Paul Krugman makes the rather valid point regarding an article by Michael Kinsley that, "I’m not really sure, but in these cases I suspect it has a lot to do with the famed TNR/Slate premium on being “counterintuitive”, which in practice meant skewering supposed liberal pieties."
I'd like to go a bit beyond this and suggest that if this were something more than liberal bashing we'd see a number of articles targeting Conservative pieties as well. I have some suggestions:
"Government Transfers Undermine the Culture of Dependency"
"Raising Taxes can Raise Growth"
"Using Welfare Rules to Enforce Traditional Sexual Mores Destroyed the Black Family"
"Competition Increases Costs and Effectively Reduces Choice in Health Care Markets"
"Owning a Gun Makes you More Likely to be a Victim of Gun Crime"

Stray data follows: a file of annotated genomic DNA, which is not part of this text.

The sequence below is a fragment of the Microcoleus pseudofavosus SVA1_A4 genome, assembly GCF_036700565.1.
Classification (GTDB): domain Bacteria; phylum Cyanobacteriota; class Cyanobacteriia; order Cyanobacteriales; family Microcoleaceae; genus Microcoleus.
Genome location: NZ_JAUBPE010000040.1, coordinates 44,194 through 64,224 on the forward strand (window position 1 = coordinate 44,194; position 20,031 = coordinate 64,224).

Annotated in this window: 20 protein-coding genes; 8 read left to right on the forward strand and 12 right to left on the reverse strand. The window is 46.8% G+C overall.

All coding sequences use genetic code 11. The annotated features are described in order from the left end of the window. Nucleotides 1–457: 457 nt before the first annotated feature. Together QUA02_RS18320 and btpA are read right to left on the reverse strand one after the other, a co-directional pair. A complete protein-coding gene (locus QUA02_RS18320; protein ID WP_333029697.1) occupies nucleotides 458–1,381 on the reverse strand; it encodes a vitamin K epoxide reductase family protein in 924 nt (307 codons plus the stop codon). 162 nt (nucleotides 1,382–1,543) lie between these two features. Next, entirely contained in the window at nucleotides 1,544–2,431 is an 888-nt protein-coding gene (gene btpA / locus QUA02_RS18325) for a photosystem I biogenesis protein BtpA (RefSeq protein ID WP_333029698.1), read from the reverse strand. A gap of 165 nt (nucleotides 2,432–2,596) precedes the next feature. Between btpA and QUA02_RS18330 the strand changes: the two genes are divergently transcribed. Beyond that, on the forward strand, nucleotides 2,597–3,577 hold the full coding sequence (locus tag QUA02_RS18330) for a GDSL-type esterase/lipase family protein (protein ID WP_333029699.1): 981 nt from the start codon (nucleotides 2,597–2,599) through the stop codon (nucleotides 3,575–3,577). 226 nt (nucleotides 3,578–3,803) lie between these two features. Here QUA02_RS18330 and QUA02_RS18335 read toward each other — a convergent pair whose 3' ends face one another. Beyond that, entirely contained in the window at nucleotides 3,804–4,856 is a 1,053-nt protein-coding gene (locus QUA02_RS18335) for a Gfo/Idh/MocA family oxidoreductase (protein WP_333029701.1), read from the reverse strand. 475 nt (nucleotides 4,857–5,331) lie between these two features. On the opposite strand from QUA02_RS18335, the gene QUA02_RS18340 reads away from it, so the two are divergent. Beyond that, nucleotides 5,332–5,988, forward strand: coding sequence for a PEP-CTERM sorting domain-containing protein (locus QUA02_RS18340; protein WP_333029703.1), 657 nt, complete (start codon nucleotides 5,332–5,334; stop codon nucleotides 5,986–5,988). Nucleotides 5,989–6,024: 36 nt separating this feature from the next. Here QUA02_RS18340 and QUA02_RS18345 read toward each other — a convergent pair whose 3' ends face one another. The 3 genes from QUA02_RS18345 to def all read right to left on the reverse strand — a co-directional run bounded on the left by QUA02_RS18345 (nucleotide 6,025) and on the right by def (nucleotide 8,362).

"Abstinence Only Education Makes Unwed Pregnancy More Likely"
"Employees are the True Drivers of Growth, Not Employers. And Have Been Since the Industrial Revolution."
[I plan to add to this list tomorrow night, just for fun. Please suggest more in comments]
Some of these have evidence behind them, some of them are simply things I suspect are true. A few of them have even been published.
However, I do think it is true that counter-intuitive news stories are something that are primarily used to undermine liberal policies, particularly those policies that benefit those not so well off. It is rarely used to undermine the Conservative worldview, particularly those parts of the Conservative worldview that are broadly shared across the elite.
It's interesting how rhetoric takes particular forms based on political orientation. Though perhaps it is just framed this way because it tells into a rather common narrative about how elite wisdom is superior to the intuitive beliefs of the hoi-polloi.